The present collection of problems in vector analysis contains the required minimum of problems and exercises for the course of vector analysis of engineering colleges.
Each section starts with a brief review of theory and detailed solutions of a sufficient number of typical problems. The text contains 100 worked problems and there are 314 problems left to the student. There are also a certain number of problems of an applied nature that have been chosen so that their analysis does not require supplementary information in specialized fields. The material of the sixth chapter is devoted to curvilinear coordinates and the basic operations of vector analysis in curvilinear coordinates. Its purpose is to give the reader at least a few problems to develop the necessary skills.
The exposition in this text follows closely the lines currently employed at the chair of higher mathematics of the Moscow Power Institute.
The present text may be regarded as a short course in vector analysis in which the basic facts are given without proof but with illustrative examples of a practical nature. Hence this problem book may be used in a recapitulation of the essentials of vector analysis or as a text for readers who wish merely to master the techniques of vector analysis, while dispensing with the proofs of propositions and theorems.
This collection of problems is designed for students of day and evening departments at engineering colleges and also for correspondence students with a background of vector algebra and calculus as given in the first two years of college study.
The book was translated from the Russian by George Yankovsky and was first published by Mir in 1983.
All credits to the original uploader.
CHAPTER I. THE VECTOR FUNCTION OF A SCALAR ARGUMENT
Sec. 1. The hodograph of a vector function 9
Sec. 2. The limit and continuity of a vector function of a scalar argument 11
Sec. 3. The derivative of a vector function with respect to a scalar argument 14
Sec. 4, Integrating a vector function of a scalar argument 18
Sec. 5. The first and second derivatives of a vector with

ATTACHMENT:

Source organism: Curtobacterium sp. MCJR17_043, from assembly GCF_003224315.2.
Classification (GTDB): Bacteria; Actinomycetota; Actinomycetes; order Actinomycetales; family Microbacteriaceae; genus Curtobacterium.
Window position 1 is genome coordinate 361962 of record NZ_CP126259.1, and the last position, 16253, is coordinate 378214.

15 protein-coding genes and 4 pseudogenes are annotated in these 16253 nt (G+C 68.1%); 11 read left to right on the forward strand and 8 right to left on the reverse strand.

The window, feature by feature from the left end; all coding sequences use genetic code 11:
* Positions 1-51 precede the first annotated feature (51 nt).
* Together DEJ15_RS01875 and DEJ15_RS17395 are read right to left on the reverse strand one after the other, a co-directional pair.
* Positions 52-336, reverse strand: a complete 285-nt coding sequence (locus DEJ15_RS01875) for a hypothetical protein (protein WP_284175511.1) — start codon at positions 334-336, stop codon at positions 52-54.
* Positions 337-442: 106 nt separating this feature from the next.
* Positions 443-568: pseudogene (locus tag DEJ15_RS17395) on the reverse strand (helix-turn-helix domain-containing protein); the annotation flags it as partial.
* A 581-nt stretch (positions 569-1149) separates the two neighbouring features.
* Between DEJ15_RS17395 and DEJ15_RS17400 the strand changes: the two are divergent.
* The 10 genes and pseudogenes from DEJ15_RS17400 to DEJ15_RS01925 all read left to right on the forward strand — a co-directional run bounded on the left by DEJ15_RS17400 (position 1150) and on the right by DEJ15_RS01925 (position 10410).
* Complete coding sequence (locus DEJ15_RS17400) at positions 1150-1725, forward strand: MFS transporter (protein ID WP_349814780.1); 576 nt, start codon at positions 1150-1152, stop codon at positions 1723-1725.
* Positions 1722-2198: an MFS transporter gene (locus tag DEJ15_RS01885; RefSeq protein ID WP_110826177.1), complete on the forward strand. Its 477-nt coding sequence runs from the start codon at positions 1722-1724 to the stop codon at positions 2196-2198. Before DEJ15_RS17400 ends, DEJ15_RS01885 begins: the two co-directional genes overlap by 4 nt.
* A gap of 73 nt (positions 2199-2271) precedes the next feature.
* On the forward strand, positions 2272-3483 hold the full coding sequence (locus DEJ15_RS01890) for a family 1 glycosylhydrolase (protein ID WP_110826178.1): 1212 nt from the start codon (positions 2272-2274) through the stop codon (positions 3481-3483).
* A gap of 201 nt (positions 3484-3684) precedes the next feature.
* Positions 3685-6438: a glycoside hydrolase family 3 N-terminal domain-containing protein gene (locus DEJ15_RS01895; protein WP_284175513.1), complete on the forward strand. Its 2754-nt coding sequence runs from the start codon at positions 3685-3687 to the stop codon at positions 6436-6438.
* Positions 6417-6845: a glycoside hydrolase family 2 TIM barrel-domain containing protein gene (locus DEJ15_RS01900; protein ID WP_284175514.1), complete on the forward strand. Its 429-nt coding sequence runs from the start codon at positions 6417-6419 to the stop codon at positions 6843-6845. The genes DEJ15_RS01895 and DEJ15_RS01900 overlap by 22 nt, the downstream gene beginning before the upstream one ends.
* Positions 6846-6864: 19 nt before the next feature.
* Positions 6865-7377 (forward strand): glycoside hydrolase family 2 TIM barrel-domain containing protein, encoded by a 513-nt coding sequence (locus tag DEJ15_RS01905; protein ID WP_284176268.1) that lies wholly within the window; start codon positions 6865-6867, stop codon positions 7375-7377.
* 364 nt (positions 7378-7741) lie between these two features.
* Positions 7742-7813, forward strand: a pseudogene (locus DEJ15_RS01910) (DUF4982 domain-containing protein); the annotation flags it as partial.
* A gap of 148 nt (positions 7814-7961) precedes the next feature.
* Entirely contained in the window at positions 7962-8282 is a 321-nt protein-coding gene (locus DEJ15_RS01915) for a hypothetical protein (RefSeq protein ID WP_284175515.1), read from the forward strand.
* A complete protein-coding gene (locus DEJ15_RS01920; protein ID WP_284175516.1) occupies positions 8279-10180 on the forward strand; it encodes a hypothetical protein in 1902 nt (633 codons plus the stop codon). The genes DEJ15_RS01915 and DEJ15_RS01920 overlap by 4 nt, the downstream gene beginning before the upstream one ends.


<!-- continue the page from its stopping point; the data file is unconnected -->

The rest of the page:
respect to the arc length of a curve. The curvature of a curve. The principal normal. 27
Sec. 6. Osculating plane. Binormal. Torsion. The Frenet formulas. 31
CHAPTER II. SCALAR FIELDS
Sec. 7. Examples of scalar fields. Level surfaces and level linea 35
Sec. 8. Directional derivative 39
Sec. 9. The gradient of a scalar field 44
CHAPTER III. VECTOR FIELDS
Sec. 10. Vector linea. Differential equations of vector linea 52
Sec. 11. The flux of a vector field. Methods of calculating flux 58
Sec. 12. The flux of a vector through a closed surface. The Gauss-Ostrogradsky Theorem. 89
Sec. 13. The divergence of a vector field. Solenoidal fields. 89
See. 14. A line integral in a vector field. The circulation of a vector field 96
Sec. 15. The curl (rotation) of a vector field 108
Sec. 16. Stokes’ theorem 111
Sec. 17. The independence of a line integral of the path
of integration. Green’s formula 115
CHAPTER IV. POTENTIAL FIELDS
See. 18. The criterion for the potentiality of a vector field t2t
See. 19. Computing a line integral in a potential field 124
CHAPTER V. THE HAMILTONIAN OPERATOR. SECOND-ORDER DIFFERENTIAL OPER~
ATIONS. THE LAPLACE OPERATOR
See. 20. The Hamiltonian operator del 130
See. 21. Second-order differential operations. The Laplace operator 135
See. 22. Vector potential 146
CHAPTER VI. CURVILINEAR COORDINATES. BASIC OPERATIONS OF VECTOR ANALYSIS IN CURVILINEAR COORDINATES
See. 23. Curvilinear coordinates 152
See. 24. Basic operations of vector analysis in curvilinear coordinates 156
See. 25. The Laplace operator in orthogonal coordinates 174
APPENDIX I 184
APPENDIX II 186